• conjure-runtime: acquire-permit - If client QoS is enabled and the node selection strategy is not Balanced, this span covers the time spent acquiring a concurrency limiter permit.
      • conjure-runtime: balanced-node-selection - If the node selection strategy is Balanced, this span covers the time spent selecting a node and (if client QoS is enabled) acquiring a concurrency limiter permit.
      • conjure-runtime: wait-for-headers - This span is sent to the server, and lasts until the server sends the headers of the response.
      • conjure-runtime: wait-for-body - This span is tracked along with the response body, and lasts until the ResponseBody object is dropped. It is "detached" from the zipkin tracer so new spans created outside of conjure-runtime will not be parented to it, and can outlive the parent conjure-runtime spans. It will not be created if an IO error occurs before headers are received.
    • conjure-runtime: backoff-with-jitter - If the request is retried, this span tracks the time spent waiting between attempts.
    • conjure-runtime: attempt
      • ...

Quality of Service: Retry, Failover, Throttling, and Backpressure

The client treats certain HTTP errors specially. Servers can advertise an overloaded state via the 429 Too Many Requests or 503 Service Unavailable status codes. Unlike other 4xx and 5xx status codes, these responses do not cause the request to fail. Instead, conjure_runtime will throttle itself and retry the request. Requests are retried a fixed number of times, with an exponentially growing backoff in between attempts. If a 429 response contains a Retry-After header, its backoff will be used rather than the default. IO errors also trigger a retry.

A 503 response or IO error will also cause that host to be temporarily put on "cooldown" so it will not be used by other requests unless there is no other option.

Only some requests can be retried. By default, conjure_runtime will only retry requests with HTTP methods identified as idempotent - GET, PUT, DELETE, HEAD, TRACE, and OPTIONS. Non-idempotent requests cannot be safely retried to avoid the risk of unexpected behavior if the request ends up being applied twice. The [Builder::idempotency()] and [ClientFactory::idempotency()] methods can be used to override this behavior and have the client assume all or no requests are idempotent. In addition, requests with streaming request bodies can only be retried if the body had either not started to be written when the error occurred or if it was successfully reset for another attempt.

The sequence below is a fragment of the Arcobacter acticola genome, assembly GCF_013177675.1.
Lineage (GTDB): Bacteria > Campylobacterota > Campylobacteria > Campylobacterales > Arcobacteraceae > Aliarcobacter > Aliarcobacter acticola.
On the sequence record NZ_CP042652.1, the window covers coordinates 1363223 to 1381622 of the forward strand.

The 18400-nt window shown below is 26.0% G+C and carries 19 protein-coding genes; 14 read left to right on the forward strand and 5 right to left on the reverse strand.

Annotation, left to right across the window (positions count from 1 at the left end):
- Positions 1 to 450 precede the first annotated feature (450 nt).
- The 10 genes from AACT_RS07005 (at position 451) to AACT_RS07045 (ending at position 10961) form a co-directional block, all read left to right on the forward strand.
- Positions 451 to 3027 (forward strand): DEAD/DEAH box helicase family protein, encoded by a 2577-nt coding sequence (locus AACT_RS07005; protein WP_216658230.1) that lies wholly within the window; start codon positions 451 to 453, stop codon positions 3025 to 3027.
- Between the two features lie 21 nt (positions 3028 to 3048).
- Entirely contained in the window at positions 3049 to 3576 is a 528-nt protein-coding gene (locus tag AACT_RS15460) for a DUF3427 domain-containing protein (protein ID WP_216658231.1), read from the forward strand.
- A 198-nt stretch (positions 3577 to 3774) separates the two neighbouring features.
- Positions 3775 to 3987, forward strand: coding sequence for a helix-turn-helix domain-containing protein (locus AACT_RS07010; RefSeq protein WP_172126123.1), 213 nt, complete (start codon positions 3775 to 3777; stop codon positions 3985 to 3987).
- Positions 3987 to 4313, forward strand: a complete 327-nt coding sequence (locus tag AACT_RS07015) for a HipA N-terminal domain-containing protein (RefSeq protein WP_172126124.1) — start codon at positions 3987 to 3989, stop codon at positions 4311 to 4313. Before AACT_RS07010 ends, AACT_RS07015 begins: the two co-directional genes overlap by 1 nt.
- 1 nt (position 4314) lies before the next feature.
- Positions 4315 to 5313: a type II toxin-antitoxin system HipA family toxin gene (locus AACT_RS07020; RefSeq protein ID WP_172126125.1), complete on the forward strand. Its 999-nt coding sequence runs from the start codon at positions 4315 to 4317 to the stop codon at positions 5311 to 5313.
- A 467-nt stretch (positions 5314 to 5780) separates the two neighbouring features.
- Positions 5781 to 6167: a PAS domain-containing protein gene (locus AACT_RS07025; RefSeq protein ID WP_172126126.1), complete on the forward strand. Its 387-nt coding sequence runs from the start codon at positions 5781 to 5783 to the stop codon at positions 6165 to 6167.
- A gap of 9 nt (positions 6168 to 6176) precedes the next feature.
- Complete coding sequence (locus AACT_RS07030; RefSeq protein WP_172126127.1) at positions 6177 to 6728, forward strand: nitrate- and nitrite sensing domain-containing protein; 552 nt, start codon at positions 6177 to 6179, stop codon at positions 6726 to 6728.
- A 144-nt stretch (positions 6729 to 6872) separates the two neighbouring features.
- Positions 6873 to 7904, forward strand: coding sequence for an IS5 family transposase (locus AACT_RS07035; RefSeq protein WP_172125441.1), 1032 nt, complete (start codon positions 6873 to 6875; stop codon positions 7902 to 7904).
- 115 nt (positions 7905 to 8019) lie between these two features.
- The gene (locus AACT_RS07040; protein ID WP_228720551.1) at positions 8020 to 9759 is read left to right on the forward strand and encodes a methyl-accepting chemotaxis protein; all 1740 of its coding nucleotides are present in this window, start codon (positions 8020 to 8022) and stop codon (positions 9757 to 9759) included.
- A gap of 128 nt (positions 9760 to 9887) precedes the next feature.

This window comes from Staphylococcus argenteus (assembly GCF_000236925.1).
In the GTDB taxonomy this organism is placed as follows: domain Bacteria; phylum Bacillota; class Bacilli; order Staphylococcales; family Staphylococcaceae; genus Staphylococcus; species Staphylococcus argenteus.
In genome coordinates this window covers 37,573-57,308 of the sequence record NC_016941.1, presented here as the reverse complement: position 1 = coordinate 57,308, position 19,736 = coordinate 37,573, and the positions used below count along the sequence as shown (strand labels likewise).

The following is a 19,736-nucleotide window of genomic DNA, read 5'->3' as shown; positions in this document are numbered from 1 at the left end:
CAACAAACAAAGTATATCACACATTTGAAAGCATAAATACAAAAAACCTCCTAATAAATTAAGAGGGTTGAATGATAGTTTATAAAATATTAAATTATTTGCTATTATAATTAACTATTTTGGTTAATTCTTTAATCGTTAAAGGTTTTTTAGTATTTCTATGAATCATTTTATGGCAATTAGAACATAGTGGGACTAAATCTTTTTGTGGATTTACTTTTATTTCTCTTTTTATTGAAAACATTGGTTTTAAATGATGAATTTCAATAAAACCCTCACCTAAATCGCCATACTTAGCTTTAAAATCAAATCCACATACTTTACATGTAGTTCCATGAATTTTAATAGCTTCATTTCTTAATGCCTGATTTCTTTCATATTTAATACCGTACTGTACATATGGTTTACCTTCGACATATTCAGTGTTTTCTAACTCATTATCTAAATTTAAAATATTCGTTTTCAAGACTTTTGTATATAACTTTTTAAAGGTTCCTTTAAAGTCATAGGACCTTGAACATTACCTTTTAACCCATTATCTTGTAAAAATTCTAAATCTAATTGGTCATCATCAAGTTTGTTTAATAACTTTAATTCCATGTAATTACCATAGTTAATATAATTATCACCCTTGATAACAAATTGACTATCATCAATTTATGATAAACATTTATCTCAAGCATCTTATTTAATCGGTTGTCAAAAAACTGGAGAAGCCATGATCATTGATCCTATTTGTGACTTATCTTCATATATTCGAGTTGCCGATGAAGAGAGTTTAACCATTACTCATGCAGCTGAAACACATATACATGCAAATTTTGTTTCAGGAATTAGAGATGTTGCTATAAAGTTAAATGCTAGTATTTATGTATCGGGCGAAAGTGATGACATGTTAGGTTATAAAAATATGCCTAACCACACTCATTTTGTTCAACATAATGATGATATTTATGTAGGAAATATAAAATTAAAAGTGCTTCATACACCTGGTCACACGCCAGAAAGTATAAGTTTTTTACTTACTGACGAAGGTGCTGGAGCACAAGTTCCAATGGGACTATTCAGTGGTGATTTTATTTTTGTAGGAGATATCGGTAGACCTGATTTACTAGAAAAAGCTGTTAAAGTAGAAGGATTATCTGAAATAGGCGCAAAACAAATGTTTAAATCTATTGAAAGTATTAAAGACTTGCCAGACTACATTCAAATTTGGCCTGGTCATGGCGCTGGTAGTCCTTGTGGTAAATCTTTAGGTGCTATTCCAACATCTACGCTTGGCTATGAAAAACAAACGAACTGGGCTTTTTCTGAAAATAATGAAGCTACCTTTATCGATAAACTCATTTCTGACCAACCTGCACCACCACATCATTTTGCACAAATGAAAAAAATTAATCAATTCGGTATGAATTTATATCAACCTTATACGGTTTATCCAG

Clients record metrics to both a standard MetricRegistry and a conjure_runtime-specific HostMetricsRegistry.

Standard Metrics

  • client.response (channel-name: <channel_name>, service-name: <service_name>, endpoint: <endpoint>, status: <status>) - A Timer recording request durations per endpoint. Note that the requests timed by this metric are the user-percieved request, including any backoffs/retries/etc. It only records the time until response headers are received, not until the entire response body is read. The status tag will be success if the response status was 2xx and will be failure otherwise (QoS failure, internal server error, IO error, etc).
  • tls.handshake (context: <service_name>, protocol: <protocol_version>, cipher: <cipher_name>) - A Meter tracking the rate of TLS handshakes, tagged by the service, TLS protocol version (e.g. TLSv1.3), and cipher name (e.g. TLS_CHACHA20_POLY1305_SHA256).
  • conjure-runtime.concurrencylimiter.max (service: <service_name>, hostIndex: <host_index>) - A Gauge reporting the maximum number of concurrent requests which are currently permitted to be made to a specific host.
  • conjure-runtime.concurrencylimiter.in-flight (service: <service_name>, hostIndex: <host_index>) - A Gauge reporting the current number of requests being made to a specific host.

Host Metrics

The HostMetricsRegistry contains metrics for every host of every service being actively used by a conjure_runtime client.